Page E1.1 . 10 May 2006                     
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    Ban Talks to Students

    by Michael Cockram

    As a noted architectural experimenter, Japanese architect Shigeru Ban was a natural choice as keynote speaker to open the student-run HOPES (Holistic Options for Planet Earth Sustainability) conference for 2006 in April. Now in its 12th year, the conference weaves together a mix of architectural scholars, practitioners, and students to promote a deeper understanding of sustainable design issues.

    The conference theme this year was "permanence/ impermanence" the dynamic inherent between things built to last and things built for the moment.

    Traditional Japanese architecture relates to the passage of time differently than modern western architecture. Instead of seen as static and fixed in time, traditional Japanese buildings manifest the passage of time as an integral element being enriched by it as they age.

    Yet many of Ban's buildings have short lives. His paper-tube structures have given him a reputation for innovating with an unusual palette. The Japanese Pavilion for the 2000 Expo in Hanover, Germany, for instance, enclosed an expansive space under a spectacular, undulating vault of lashed-together cardboard tubes. The buildings for that expo were temporary, and Ban saw to it that his structure was recycled after disassembly.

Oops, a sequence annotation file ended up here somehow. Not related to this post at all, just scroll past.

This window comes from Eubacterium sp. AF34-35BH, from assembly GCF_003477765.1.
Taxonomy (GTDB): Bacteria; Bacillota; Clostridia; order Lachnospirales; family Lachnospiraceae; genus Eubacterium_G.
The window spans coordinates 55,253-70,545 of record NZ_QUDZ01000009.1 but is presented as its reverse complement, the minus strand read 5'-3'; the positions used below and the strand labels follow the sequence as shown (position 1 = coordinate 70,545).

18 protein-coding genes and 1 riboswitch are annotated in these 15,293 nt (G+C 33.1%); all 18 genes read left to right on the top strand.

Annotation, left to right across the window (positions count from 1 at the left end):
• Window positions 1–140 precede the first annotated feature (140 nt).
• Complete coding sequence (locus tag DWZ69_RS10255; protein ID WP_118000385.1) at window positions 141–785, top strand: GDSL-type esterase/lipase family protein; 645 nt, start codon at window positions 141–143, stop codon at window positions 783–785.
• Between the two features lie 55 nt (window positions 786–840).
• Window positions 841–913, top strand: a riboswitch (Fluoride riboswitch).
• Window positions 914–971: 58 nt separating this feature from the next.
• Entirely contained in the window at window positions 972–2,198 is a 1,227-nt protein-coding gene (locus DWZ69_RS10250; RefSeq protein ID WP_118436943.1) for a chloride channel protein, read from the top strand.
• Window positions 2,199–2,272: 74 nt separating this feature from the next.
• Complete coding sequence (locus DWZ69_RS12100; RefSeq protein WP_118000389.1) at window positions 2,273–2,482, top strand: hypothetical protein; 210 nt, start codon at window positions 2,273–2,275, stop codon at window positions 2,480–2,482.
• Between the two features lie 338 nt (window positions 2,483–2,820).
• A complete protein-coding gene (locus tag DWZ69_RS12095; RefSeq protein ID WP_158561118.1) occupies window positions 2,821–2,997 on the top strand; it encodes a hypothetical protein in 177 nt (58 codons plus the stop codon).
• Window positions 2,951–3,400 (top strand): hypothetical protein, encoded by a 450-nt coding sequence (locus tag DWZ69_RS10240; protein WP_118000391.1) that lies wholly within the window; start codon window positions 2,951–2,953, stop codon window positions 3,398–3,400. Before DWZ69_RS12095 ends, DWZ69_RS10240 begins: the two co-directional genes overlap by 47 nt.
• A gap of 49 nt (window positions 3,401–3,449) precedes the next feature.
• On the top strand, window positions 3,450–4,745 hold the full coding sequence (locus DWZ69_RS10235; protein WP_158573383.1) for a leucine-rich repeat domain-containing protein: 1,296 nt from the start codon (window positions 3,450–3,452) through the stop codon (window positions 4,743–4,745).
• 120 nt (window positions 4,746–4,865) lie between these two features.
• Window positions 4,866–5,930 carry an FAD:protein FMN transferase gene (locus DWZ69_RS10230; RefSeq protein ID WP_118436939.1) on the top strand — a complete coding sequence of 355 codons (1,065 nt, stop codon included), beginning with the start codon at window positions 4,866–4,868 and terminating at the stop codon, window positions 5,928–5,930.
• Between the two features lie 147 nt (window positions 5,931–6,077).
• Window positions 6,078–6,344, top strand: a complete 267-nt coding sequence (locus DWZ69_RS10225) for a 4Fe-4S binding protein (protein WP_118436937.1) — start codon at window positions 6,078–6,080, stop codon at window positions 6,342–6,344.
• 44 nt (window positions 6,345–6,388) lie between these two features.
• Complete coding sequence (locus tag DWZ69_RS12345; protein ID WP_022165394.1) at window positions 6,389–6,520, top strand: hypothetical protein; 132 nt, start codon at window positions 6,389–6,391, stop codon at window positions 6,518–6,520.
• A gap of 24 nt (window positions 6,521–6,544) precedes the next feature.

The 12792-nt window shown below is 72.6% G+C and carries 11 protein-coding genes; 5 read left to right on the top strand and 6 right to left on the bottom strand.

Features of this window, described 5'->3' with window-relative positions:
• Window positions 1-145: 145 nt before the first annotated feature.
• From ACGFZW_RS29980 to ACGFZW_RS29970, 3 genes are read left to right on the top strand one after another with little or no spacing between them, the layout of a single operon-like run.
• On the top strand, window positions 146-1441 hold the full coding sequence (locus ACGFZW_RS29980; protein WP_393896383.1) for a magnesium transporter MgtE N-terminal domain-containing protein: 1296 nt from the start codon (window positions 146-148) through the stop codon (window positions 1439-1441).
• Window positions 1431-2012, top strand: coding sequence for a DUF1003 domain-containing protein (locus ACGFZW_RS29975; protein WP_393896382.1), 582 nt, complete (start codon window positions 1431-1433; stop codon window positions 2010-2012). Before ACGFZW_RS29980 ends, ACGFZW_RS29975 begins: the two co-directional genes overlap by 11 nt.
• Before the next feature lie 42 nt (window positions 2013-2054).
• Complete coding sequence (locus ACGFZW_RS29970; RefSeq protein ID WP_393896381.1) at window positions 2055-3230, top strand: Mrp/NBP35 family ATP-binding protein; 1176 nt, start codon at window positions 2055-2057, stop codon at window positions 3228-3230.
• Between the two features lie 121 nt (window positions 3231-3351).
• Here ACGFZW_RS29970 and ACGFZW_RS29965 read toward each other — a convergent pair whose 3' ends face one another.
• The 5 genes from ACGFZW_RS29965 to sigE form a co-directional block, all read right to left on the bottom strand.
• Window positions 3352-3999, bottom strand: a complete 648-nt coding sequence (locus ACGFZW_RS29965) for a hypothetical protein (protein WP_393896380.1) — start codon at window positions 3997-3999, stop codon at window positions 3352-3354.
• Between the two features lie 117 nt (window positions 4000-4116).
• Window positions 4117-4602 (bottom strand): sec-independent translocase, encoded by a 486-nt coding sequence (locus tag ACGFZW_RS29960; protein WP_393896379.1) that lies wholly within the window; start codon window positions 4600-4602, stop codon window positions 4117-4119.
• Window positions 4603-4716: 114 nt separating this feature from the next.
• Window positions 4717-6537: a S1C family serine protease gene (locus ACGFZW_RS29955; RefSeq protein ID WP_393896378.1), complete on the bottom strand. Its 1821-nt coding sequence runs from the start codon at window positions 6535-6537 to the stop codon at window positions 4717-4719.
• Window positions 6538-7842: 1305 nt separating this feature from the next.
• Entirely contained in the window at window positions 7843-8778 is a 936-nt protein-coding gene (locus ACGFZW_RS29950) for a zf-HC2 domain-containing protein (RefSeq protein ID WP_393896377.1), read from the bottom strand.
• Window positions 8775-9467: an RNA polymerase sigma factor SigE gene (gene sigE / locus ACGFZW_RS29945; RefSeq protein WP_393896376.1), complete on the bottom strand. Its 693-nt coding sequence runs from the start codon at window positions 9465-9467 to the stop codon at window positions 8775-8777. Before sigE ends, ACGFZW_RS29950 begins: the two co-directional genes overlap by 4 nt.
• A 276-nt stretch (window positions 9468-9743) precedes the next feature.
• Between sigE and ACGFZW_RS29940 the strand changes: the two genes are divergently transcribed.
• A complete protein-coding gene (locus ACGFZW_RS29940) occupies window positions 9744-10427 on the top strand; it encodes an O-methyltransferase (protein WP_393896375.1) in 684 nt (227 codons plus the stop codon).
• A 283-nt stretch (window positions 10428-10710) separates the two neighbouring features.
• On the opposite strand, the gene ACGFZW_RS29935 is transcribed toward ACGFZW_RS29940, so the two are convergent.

With self-effacing grace during his presentation, he rejected the label of "sustainable architect" insisting that his goal was to "simply save materials." He is obviously an architect with a conscience, as is evident in his work on emergency housing after the Kobe earthquake and the human-caused catastrophe in Rwanda. His paper-tube structures made temporary housing quick to assemble and beautifully simple.   >>>

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    ArchWeek Image

    A grid of paper tubes encloses the luminous interior of Expo 2000's Japanese Pavilion designed by Shigeru Ban, a keynote speaker at the 2006 HOPES conference.
    Photo: Courtesy Shigeru Ban

    ArchWeek Image

    Paper tubes form the walls of relief housing for the Kobe earthquake victims. Beer crates filled with sandbags form a quick and easy temporary foundation.
    Photo: Courtesy Shigeru Ban

     

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